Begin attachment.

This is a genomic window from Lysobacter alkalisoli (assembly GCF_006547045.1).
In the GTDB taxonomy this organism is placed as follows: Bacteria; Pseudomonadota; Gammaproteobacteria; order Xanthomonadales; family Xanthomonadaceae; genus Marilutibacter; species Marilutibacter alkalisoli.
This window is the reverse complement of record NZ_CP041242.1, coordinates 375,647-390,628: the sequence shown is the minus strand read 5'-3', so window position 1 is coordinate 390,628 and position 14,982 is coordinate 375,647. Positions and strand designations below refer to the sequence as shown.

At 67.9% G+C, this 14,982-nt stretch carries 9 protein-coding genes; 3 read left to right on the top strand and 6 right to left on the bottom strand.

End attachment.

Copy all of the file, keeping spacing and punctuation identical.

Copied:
This is a genomic window from Lysobacter alkalisoli (assembly GCF_006547045.1).
In the GTDB taxonomy this organism is placed as follows: Bacteria; Pseudomonadota; Gammaproteobacteria; order Xanthomonadales; family Xanthomonadaceae; genus Marilutibacter; species Marilutibacter alkalisoli.
This window is the reverse complement of record NZ_CP041242.1, coordinates 375,647-390,628: the sequence shown is the minus strand read 5'-3', so window position 1 is coordinate 390,628 and position 14,982 is coordinate 375,647. Positions and strand designations below refer to the sequence as shown.

At 67.9% G+C, this 14,982-nt stretch carries 9 protein-coding genes; 3 read left to right on the top strand and 6 right to left on the bottom strand.